This newspaper recently has published letters from readers in response to an editorial about racially skewed police traffic stops. The writers assert the police (usually) cannot discern the race of a motorist before they are pulled over. To this I say: bull feathers. If I can see an officer in my rearview mirror or out of the back window, and the officer can see me from the side of the road with a speed gun, or through the squad car windshield, then we each knows the race of the other.
The question that should be asked, however, is whether I’ve been pulled over for a legitimate infraction or for something specious. Allow me to recount my experiences of driving while Black, and female, in St. Louis.
I own a 1973 chamois-gold colored Oldsmobile Toronado that, when it was new, could fly down the highway at 130 miles per hour so smoothly it felt as if riders were on a cloud. Yes, I said own. Does it run? No. It is the only car I’ve ever owned that I named: Goldfinger. It is so long that when we moved to St. Louis County and got a garage, I couldn’t close the door. Accordingly, in 1973, it took me a minute to be comfortable driving it, much less parallel parking it. Spaces all looked too small.
The first day I took the car downtown to pay my taxes, I couldn’t find a place to park. Instead, I decided to take my mom to visit the Social Security office on South Grand where I was to start working the following month. Again, there was no room to park Goldfinger. Giving up, we headed home by way of Chippewa Street, turning right onto Lansdowne Avenue. That’s when the red lights appeared behind me. Speeding? No. Running a light? No. Thirty-day temporary tag still on? Yes. I was confused. I pulled over and looked back to see two white police officers approaching, their hands on their guns. I’ll reconstruct the encounter as best as I can recall:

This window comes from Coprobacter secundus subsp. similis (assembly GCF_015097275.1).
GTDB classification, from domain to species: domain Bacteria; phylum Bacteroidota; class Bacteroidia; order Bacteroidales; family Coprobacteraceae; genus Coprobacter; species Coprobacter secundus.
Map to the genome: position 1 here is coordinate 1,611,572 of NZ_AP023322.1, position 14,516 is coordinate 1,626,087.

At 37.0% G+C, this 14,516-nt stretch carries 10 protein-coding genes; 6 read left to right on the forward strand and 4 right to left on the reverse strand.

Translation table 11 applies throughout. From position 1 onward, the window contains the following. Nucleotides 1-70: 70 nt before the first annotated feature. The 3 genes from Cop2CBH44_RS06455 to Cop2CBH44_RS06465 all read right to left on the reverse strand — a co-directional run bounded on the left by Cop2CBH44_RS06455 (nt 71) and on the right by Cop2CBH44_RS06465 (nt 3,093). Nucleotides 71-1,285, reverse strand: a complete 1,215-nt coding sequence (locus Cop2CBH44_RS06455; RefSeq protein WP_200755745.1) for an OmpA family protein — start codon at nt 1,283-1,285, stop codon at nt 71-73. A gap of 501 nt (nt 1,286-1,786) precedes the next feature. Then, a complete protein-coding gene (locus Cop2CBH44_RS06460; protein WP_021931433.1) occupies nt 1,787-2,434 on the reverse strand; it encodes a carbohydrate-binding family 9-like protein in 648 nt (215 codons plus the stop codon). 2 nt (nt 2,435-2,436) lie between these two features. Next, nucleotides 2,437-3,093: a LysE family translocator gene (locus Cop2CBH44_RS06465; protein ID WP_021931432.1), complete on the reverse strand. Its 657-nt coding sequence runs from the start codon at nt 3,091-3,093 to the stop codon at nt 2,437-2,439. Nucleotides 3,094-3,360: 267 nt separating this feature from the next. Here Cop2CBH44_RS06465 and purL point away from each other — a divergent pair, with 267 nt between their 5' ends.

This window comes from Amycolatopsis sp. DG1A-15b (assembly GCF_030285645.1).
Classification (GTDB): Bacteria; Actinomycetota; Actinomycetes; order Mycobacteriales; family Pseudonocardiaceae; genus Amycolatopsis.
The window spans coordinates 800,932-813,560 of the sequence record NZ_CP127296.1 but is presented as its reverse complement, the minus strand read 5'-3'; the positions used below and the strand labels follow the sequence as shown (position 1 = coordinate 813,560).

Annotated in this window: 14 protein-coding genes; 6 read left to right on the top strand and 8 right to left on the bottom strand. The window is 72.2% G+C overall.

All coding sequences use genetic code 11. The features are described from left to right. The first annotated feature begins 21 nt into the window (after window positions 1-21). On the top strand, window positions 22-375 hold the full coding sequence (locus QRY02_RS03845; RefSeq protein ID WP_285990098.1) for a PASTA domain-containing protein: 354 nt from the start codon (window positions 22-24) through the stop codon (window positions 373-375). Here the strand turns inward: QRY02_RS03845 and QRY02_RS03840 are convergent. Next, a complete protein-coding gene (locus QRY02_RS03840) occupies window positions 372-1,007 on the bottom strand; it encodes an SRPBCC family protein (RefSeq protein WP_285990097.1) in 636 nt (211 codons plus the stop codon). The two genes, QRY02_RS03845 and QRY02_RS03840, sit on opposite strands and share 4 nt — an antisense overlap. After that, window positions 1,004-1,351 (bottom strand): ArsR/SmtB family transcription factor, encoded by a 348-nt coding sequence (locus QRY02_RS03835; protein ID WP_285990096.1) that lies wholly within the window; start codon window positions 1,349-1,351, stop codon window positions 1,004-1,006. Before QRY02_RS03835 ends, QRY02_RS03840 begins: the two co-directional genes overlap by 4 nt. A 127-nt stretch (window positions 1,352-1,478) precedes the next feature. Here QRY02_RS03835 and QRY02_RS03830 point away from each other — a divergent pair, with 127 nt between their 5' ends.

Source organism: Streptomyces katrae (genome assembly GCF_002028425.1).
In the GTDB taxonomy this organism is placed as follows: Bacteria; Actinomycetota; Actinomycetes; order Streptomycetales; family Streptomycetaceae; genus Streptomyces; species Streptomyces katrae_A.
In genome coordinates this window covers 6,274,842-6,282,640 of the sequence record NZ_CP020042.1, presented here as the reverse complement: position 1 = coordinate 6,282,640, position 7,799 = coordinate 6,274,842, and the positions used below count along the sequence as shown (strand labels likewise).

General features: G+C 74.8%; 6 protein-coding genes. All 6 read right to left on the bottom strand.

“Nice car you have there, lady,” the first officer said. “How can you afford it?”
At 23, my mother hadn’t had The Talk with her driving daughter, possibly because she never drove, possibly because the reasoning behind The Talk always involved Black sons, not daughters.
Despite knowing the officer was asking an improper question, I answered anyway, somewhat embarrassed to be stopped. “If my mother wasn’t paying my insurance, I couldn’t.” Then I recounted my issue with the size of the parking spaces at City Hall.
“Well, you’ve only got 10 days to pay your property taxes,” he said, lying. “Make sure you get that done.”
Fast forward to a sunny Saturday afternoon one year later. I was heading to a meeting at a friend’s home on Ladue Road when the red lights appeared. This time there was only one officer in the car. I pulled over as much as possible on this narrow road and watched as he emerged and came to my window, his hand on his gun. Again. The discussion went something like this:
“Where are you going?” he asked, “I know the car of every domestic who works around here, and the cars of the people who pick them up. I’ve never seen this car before.” A bright yellow car the size of a boat was hardly inconspicuous, but was it a car one would use for something nefarious? Unlikely. Certainly, my destination was none of his business, and mentally I debated about saying that to him. Instead, visions of being hauled out of the car and arrested for some fabricated infraction flashed through my brain. I was alone, he was alone, who would they believe?
I made note of his name and told him the name of my local friend, which he obviously recognized. “Carry on,” he said hurriedly, returning to his car and speeding off. I went home instead of going to my meeting, not wanting to explain to my white friends why I felt insulted and upset.
In both of these instances, I was a Black woman driving in the “wrong” parts of town: south St. Louis and Ladue.
Some may argue that these things wouldn’t happen today. But recent national events suggest that of course it could happen. Black people of both sexes are still stopped while driving for the flimsiest of reasons, too often resulting in their deaths. And you’d better believe the officers know their race when they’re stopped.